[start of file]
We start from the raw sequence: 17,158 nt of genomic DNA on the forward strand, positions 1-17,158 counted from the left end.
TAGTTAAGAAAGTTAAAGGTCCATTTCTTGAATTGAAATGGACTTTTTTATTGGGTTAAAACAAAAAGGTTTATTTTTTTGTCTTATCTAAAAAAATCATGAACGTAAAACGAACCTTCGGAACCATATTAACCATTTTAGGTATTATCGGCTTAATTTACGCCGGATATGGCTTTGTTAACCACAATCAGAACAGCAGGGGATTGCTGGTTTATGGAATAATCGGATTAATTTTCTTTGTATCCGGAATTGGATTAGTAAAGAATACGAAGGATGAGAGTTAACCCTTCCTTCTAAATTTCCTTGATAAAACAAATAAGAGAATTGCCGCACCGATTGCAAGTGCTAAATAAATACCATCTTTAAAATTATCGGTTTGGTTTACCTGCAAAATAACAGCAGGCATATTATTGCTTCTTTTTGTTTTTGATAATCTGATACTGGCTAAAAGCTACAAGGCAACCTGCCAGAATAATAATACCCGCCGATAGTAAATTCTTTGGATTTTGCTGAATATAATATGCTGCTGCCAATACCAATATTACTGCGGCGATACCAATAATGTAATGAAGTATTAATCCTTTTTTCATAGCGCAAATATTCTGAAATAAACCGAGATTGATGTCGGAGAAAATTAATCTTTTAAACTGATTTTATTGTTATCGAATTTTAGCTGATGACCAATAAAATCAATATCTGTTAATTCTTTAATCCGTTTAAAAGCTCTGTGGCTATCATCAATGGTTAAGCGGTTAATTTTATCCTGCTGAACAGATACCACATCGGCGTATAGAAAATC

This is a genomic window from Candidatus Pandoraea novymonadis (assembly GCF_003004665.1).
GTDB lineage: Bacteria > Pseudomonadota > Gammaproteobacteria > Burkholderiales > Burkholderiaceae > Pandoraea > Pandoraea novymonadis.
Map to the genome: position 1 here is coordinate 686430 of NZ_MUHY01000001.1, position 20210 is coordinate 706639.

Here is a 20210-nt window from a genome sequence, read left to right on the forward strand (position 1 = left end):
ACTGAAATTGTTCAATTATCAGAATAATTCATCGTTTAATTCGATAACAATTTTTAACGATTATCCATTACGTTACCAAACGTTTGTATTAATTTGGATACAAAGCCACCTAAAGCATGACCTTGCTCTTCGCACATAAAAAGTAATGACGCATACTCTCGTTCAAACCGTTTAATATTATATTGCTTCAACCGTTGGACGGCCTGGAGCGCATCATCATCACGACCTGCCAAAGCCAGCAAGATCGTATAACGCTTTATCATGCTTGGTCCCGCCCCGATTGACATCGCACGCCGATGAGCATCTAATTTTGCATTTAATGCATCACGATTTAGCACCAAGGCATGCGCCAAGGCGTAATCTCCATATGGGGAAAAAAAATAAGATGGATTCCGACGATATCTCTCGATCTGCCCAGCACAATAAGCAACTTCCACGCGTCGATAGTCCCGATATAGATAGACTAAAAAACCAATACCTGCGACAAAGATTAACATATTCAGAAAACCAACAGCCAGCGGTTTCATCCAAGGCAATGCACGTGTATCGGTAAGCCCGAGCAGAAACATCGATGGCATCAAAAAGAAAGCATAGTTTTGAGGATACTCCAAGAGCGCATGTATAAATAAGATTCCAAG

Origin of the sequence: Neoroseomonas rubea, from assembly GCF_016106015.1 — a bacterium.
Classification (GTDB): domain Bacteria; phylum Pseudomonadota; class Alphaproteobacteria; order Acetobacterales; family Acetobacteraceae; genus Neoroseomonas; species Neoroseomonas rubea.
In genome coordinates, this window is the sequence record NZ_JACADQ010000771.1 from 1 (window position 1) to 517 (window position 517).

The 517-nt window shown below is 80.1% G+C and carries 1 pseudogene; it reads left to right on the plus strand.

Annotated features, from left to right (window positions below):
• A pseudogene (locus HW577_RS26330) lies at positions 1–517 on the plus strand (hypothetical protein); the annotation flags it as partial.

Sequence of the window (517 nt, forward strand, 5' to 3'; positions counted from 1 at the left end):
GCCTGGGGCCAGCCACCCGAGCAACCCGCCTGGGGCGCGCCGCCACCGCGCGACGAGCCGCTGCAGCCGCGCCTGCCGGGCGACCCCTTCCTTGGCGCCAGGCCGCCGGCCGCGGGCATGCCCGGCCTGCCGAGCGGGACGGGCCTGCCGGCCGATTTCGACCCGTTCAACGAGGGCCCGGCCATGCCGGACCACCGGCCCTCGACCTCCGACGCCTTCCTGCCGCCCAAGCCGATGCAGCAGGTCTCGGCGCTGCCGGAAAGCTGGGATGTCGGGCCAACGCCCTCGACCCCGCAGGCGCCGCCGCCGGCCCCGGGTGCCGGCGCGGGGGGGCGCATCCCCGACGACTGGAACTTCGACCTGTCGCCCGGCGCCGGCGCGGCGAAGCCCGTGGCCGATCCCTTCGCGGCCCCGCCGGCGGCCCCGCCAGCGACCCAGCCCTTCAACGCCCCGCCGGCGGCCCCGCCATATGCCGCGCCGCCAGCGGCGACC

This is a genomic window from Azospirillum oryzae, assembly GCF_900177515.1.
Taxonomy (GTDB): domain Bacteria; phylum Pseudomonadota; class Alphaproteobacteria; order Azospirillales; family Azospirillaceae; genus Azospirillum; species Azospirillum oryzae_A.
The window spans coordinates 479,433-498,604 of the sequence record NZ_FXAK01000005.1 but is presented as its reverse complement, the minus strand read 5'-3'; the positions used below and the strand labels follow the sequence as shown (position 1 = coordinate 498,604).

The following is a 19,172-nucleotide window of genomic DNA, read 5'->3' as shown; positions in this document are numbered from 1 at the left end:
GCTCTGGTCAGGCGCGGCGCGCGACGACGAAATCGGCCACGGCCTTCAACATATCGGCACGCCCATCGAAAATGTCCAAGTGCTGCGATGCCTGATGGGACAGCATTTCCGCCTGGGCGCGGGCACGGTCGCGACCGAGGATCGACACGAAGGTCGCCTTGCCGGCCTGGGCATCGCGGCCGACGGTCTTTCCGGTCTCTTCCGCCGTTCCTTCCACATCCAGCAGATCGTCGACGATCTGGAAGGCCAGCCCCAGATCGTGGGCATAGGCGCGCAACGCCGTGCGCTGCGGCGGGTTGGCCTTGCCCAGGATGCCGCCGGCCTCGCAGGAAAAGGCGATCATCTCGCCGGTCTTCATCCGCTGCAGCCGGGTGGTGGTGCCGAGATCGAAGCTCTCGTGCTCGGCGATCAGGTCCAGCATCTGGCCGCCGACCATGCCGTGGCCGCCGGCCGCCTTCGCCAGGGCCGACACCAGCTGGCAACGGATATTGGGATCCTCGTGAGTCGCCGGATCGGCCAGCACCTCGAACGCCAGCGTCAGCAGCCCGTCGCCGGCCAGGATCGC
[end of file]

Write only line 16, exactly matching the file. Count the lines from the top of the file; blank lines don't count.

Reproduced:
This is a genomic window from Azospirillum oryzae, assembly GCF_900177515.1.